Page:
C++ style: Stroustrup' s placement of pointer asterisks
C++ emphasis heavily on types and when it comes to pointers declaration, to avoid any sort of confusion, Bjarne suggested -
Stick to one pointer per declaration.
From Bjarne Stroustrup's C++ Style and Technique FAQ [emphasis added]:
int* p;right or is
Both are "right" in the sense that both are valid C and C++ and both have exactly the same meaning. As far as the language definitions and the compilers are concerned we could just as well say
int * p;
The choice between
int *p;is not about right and wrong, but about style and emphasis. C emphasized expressions; declarations were often considered little more than a necessary evil. C++, on the other hand, has a heavy emphasis on types.
typical C programmerwrites
int *p;and explains it
*p is what is the intemphasizing syntax, and may point to the C (and C++) declaration grammar to argue for the correctness of the style. Indeed, the
*binds to the name
pin the grammar.
typical C++ programmerwrites
int* p;and explains it
p is a pointer to an intemphasizing type. Indeed the type of
int*. I clearly prefer that emphasis and see it as important for using the more advanced parts of C++ well.
The critical confusion comes (only) when people try to declare several pointers with a single declaration:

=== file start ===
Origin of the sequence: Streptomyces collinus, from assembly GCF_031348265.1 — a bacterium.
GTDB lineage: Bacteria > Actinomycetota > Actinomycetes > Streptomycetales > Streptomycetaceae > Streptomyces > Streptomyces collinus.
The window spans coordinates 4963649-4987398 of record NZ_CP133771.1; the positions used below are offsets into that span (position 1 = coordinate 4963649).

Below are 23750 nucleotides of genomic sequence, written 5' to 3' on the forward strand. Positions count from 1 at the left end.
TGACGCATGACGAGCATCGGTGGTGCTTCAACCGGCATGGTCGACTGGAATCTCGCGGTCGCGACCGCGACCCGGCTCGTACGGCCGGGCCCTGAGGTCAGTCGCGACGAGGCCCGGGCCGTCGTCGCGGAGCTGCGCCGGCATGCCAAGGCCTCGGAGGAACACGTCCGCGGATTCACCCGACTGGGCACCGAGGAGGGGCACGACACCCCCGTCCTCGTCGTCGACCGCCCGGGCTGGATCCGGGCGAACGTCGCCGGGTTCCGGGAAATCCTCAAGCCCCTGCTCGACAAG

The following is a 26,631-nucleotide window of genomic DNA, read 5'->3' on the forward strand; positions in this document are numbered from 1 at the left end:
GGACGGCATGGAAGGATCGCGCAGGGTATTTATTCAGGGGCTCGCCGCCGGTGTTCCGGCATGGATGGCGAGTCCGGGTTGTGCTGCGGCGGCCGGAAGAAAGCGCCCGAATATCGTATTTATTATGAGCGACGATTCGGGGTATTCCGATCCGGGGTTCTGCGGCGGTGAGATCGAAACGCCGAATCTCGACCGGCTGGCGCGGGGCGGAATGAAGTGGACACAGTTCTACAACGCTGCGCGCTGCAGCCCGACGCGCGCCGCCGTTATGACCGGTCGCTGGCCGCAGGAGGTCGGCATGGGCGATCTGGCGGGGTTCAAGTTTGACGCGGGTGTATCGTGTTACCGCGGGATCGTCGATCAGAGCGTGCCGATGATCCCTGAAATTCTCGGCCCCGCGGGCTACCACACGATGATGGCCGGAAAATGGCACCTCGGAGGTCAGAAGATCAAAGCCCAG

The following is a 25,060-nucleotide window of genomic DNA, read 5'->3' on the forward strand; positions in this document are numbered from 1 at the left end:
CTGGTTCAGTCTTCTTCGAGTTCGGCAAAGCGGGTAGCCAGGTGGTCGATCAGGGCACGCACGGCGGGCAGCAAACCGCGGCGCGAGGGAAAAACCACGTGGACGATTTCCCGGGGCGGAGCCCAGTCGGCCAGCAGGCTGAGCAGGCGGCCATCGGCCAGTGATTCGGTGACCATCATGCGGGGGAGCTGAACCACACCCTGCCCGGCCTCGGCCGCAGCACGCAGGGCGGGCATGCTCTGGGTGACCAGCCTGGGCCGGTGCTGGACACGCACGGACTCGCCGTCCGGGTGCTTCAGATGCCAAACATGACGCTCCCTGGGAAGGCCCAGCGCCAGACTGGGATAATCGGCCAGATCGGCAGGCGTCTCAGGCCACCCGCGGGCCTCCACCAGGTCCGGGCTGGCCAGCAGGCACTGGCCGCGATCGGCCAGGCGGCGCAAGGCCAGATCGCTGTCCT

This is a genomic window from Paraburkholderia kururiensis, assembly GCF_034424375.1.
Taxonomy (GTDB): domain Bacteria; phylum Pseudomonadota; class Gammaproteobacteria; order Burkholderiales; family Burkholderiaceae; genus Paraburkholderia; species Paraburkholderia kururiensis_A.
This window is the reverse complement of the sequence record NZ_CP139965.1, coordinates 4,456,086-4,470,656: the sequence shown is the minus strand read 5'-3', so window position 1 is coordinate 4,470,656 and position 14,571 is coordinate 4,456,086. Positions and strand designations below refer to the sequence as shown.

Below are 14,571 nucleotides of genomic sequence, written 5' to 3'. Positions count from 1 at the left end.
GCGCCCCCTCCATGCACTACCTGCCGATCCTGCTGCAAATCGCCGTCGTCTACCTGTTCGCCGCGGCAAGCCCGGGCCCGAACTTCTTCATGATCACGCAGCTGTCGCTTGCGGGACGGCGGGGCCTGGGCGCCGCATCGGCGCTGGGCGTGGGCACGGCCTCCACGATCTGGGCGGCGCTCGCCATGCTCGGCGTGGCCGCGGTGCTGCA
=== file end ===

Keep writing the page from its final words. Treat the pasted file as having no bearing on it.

int* p, p1; // probable error: p1 is not an int*
*closer to the name does not make this kind of error significantly less likely.
int *p, p1; // probable error?
Declaring one name per declaration minimizes the problem - in particular when we initialize the variables. People are far less likely to write:
int* p = &i;
int p1 = p; // error: int initialized by int*
And if they do, the compiler will complain.
Whenever something can be done in two ways, someone will be confused. Whenever something is a matter of taste, discussions can drag on forever. Stick to one pointer per declaration and always initialize variables and the source of confusion disappears.
See The Design and Evolution of C++ for a longer discussion of the C declaration syntax.
I cannot speak for Bjarne, but tying the asterisk (and ampersand in case of reference) to the type makes sense because being a pointer is semantically part of the type of the variable. The name of the variable is
p and its type is
int*. The name is not
*p and the type is not
It is nearly always possible to avoid multiple variable declarations in a single declaration, so that is not an issue.
In my opinion, this approach is clearer, especially in case of return types:
T* function(Args...); T *function(Args...);